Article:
The grey area represents the “graveyard”. This area indicates the TRL-TPL combinations at which further developments should probably be ceased as it is very unlikely that from that point on the product will ever become economically viable. If the developer would, however, decide to proceed with the development, significant changes will have to be made to the basics of the concept, thereby returning to an earlier TRL in the hope to raise the TPL (see Sect. 4.4).
During the technical development of the WEC—in the form of experimental tests, numerical models and analysis—design decisions are made concerning the fundamentals of the concept. These WEC fundamentals are numerous and very flexible at an early stage as everything is still open for discussion while they are being addressed and, thereby, being fixed together with the development. Thereby, it is of great importance not to fix fundamental parameters of the WEC as long as the TPL is not at least 7 or above. Figure 4.3 presents the different domains of the TRL-TPL matrix.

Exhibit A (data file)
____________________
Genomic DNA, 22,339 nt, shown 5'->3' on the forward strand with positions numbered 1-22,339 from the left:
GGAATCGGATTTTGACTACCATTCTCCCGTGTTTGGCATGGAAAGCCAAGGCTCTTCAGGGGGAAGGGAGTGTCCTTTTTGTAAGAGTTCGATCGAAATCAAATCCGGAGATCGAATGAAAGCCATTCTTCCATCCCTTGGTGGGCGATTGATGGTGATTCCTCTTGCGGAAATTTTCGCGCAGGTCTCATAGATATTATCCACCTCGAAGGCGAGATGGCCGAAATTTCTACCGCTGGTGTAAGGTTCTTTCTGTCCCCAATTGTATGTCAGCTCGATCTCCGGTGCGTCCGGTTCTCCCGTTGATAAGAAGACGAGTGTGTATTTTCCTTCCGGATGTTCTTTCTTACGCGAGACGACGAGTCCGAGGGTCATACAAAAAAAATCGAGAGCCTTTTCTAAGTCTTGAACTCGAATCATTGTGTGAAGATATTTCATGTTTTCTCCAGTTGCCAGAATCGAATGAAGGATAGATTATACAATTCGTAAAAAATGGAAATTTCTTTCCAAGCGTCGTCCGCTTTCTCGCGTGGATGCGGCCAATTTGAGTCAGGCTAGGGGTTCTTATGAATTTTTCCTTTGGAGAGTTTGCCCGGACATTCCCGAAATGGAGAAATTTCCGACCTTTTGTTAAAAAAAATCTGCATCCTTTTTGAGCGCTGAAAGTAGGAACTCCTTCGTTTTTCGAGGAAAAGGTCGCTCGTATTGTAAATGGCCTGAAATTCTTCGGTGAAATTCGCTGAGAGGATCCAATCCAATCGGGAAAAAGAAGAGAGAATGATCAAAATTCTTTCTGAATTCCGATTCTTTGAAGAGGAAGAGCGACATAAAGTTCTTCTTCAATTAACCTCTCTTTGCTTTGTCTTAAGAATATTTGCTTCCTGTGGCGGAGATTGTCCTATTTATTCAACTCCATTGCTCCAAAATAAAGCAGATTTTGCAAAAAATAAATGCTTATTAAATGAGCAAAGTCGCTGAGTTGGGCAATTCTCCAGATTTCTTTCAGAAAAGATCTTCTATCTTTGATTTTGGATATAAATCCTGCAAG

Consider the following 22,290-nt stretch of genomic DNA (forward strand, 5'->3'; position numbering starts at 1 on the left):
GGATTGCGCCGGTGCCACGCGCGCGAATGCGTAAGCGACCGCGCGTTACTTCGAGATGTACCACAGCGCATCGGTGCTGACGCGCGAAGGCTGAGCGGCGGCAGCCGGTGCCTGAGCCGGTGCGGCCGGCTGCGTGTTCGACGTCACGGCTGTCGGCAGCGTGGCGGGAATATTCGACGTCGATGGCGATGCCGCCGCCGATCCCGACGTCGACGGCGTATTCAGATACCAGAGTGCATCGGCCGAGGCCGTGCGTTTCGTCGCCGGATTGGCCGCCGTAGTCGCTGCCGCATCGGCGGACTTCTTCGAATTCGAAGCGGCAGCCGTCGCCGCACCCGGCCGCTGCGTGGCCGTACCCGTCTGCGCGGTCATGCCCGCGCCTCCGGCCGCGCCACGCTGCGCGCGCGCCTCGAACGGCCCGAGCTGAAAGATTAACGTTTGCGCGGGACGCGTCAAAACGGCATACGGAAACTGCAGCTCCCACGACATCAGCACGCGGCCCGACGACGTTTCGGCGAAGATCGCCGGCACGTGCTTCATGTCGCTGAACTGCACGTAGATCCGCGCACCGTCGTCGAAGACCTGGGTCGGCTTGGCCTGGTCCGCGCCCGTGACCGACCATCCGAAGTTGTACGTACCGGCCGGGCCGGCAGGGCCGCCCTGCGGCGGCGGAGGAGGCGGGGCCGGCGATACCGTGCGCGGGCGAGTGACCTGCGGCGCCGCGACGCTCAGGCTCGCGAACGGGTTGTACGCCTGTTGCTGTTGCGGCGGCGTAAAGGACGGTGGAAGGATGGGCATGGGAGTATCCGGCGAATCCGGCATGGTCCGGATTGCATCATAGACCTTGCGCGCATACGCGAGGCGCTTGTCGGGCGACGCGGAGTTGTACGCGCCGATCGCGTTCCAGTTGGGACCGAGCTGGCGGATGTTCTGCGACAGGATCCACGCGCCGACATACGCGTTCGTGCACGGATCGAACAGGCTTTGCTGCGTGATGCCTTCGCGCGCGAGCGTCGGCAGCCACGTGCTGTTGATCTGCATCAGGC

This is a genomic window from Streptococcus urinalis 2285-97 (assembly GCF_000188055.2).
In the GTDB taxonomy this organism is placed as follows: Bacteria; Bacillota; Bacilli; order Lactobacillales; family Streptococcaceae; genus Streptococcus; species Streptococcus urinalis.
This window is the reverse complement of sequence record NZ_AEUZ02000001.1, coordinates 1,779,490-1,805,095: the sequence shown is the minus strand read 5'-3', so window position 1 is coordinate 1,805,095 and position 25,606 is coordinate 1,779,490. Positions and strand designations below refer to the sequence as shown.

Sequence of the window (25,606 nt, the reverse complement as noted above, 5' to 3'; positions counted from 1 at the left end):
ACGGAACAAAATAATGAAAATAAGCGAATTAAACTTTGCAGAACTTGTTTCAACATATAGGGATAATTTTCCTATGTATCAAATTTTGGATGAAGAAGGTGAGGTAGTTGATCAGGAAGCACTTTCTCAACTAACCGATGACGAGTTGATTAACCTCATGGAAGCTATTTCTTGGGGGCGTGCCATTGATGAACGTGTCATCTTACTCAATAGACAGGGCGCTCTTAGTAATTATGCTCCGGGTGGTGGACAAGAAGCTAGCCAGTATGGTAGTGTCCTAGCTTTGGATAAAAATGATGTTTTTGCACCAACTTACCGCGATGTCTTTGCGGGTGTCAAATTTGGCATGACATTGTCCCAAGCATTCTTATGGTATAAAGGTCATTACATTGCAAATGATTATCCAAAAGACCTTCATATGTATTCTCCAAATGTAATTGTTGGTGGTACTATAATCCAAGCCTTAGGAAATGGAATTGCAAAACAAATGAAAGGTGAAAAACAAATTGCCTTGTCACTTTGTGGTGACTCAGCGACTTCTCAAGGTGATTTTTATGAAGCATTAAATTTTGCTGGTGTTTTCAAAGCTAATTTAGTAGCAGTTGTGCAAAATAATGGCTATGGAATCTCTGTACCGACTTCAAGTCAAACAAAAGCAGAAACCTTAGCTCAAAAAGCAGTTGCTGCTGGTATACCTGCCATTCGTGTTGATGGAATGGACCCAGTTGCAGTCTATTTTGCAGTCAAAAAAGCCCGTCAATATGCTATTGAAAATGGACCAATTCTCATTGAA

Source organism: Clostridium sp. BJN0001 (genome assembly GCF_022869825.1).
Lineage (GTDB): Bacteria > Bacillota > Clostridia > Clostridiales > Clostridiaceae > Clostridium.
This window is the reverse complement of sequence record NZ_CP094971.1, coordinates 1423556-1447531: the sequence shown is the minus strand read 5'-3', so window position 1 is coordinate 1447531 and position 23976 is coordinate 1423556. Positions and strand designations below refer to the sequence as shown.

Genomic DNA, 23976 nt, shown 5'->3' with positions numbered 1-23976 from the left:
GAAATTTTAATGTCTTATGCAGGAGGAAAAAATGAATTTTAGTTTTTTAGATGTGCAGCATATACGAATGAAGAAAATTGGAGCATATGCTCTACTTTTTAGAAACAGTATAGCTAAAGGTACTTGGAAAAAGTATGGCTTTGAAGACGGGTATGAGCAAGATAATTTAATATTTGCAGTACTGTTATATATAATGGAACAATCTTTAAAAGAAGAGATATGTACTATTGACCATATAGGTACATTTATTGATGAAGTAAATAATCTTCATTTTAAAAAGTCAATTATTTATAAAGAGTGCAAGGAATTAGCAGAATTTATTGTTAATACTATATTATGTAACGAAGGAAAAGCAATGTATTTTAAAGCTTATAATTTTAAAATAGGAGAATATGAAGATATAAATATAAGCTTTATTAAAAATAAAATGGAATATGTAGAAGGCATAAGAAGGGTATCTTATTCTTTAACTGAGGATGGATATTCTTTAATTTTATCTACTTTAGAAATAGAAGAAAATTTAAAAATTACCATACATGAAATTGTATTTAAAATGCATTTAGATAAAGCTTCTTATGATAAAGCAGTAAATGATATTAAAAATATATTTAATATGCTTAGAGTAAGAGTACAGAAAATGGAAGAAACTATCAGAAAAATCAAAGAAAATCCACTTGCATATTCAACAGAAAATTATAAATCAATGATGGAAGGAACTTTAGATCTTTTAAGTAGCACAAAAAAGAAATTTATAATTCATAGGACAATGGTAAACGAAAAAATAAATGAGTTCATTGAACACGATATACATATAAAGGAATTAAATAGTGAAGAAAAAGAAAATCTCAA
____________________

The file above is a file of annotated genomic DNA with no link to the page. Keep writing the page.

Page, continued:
While system fundamentals are flexible (left half of the diagram), the primary R&D goal should be to increase TPL with an emphasis on analysis, innovation and assessment of many alternatives and where this is facilitated by low cost and low risk activities. After a concept with sufficiently high TPL has been identified, the system fundamentals should be fixed and the R&D should progress to the right-hand side of the Weber diagram. In the right half of the diagram, the primary R&D goal is to increase TRL; in this domain the emphasis is on demonstration and risk reduction. In the right-hand domain, innovation must be much more cautiously managed to reduce risk in large projects and must be limited to improving subsystems. Ideas for entire system improvements must be tested at lower TRL and treated as new projects.